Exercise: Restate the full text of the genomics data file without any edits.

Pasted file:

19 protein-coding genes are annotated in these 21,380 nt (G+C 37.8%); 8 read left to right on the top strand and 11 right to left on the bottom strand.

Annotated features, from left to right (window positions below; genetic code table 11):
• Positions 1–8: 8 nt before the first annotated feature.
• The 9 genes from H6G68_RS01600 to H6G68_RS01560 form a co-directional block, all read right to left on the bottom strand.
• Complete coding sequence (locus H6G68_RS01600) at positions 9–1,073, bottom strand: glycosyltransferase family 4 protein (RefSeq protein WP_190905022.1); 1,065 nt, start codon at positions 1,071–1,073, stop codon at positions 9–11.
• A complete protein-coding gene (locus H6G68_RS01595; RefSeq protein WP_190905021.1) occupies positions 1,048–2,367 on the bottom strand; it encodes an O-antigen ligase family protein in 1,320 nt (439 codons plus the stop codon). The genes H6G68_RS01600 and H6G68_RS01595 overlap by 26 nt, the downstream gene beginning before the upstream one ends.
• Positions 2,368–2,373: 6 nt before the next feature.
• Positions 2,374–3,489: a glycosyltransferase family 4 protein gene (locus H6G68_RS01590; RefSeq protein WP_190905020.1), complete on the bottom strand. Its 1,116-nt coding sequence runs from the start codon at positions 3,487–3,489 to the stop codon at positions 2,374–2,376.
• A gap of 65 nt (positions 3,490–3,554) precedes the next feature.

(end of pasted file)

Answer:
19 protein-coding genes are annotated in these 21,380 nt (G+C 37.8%); 8 read left to right on the top strand and 11 right to left on the bottom strand.

Annotated features, from left to right (window positions below; genetic code table 11):
• Positions 1–8: 8 nt before the first annotated feature.
• The 9 genes from H6G68_RS01600 to H6G68_RS01560 form a co-directional block, all read right to left on the bottom strand.
• Complete coding sequence (locus H6G68_RS01600) at positions 9–1,073, bottom strand: glycosyltransferase family 4 protein (RefSeq protein WP_190905022.1); 1,065 nt, start codon at positions 1,071–1,073, stop codon at positions 9–11.
• A complete protein-coding gene (locus H6G68_RS01595; RefSeq protein WP_190905021.1) occupies positions 1,048–2,367 on the bottom strand; it encodes an O-antigen ligase family protein in 1,320 nt (439 codons plus the stop codon). The genes H6G68_RS01600 and H6G68_RS01595 overlap by 26 nt, the downstream gene beginning before the upstream one ends.
• Positions 2,368–2,373: 6 nt before the next feature.
• Positions 2,374–3,489: a glycosyltransferase family 4 protein gene (locus H6G68_RS01590; RefSeq protein WP_190905020.1), complete on the bottom strand. Its 1,116-nt coding sequence runs from the start codon at positions 3,487–3,489 to the stop codon at positions 2,374–2,376.
• A gap of 65 nt (positions 3,490–3,554) precedes the next feature.